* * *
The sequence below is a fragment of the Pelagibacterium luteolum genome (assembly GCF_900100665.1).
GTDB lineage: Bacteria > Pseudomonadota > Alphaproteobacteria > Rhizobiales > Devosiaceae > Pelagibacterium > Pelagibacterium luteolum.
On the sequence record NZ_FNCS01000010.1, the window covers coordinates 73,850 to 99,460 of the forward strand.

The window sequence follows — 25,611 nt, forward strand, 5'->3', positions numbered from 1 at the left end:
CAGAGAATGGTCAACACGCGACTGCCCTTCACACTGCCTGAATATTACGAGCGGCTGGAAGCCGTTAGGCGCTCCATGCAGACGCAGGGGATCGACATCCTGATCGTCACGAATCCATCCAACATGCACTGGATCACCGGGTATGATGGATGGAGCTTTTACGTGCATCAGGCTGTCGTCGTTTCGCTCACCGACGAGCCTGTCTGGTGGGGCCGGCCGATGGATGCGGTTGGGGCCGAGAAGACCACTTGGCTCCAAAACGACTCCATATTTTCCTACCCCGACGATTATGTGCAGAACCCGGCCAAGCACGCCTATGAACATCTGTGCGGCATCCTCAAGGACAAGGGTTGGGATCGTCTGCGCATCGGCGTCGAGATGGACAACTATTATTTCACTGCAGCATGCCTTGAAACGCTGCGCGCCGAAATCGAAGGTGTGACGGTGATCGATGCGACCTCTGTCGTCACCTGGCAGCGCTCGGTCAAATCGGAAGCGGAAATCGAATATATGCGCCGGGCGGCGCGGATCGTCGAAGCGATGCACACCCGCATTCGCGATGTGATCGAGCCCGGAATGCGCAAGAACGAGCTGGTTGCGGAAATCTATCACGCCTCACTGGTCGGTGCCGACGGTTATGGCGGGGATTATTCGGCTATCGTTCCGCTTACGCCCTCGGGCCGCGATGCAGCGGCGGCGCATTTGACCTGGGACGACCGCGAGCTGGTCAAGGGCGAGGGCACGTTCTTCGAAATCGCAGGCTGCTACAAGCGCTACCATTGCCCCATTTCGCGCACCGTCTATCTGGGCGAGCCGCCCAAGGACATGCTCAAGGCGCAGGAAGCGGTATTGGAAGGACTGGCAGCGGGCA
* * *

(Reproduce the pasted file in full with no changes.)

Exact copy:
The sequence below is a fragment of the Pelagibacterium luteolum genome (assembly GCF_900100665.1).
GTDB lineage: Bacteria > Pseudomonadota > Alphaproteobacteria > Rhizobiales > Devosiaceae > Pelagibacterium > Pelagibacterium luteolum.
On the sequence record NZ_FNCS01000010.1, the window covers coordinates 73,850 to 99,460 of the forward strand.

The window sequence follows — 25,611 nt, forward strand, 5'->3', positions numbered from 1 at the left end:
CAGAGAATGGTCAACACGCGACTGCCCTTCACACTGCCTGAATATTACGAGCGGCTGGAAGCCGTTAGGCGCTCCATGCAGACGCAGGGGATCGACATCCTGATCGTCACGAATCCATCCAACATGCACTGGATCACCGGGTATGATGGATGGAGCTTTTACGTGCATCAGGCTGTCGTCGTTTCGCTCACCGACGAGCCTGTCTGGTGGGGCCGGCCGATGGATGCGGTTGGGGCCGAGAAGACCACTTGGCTCCAAAACGACTCCATATTTTCCTACCCCGACGATTATGTGCAGAACCCGGCCAAGCACGCCTATGAACATCTGTGCGGCATCCTCAAGGACAAGGGTTGGGATCGTCTGCGCATCGGCGTCGAGATGGACAACTATTATTTCACTGCAGCATGCCTTGAAACGCTGCGCGCCGAAATCGAAGGTGTGACGGTGATCGATGCGACCTCTGTCGTCACCTGGCAGCGCTCGGTCAAATCGGAAGCGGAAATCGAATATATGCGCCGGGCGGCGCGGATCGTCGAAGCGATGCACACCCGCATTCGCGATGTGATCGAGCCCGGAATGCGCAAGAACGAGCTGGTTGCGGAAATCTATCACGCCTCACTGGTCGGTGCCGACGGTTATGGCGGGGATTATTCGGCTATCGTTCCGCTTACGCCCTCGGGCCGCGATGCAGCGGCGGCGCATTTGACCTGGGACGACCGCGAGCTGGTCAAGGGCGAGGGCACGTTCTTCGAAATCGCAGGCTGCTACAAGCGCTACCATTGCCCCATTTCGCGCACCGTCTATCTGGGCGAGCCGCCCAAGGACATGCTCAAGGCGCAGGAAGCGGTATTGGAAGGACTGGCAGCGGGCA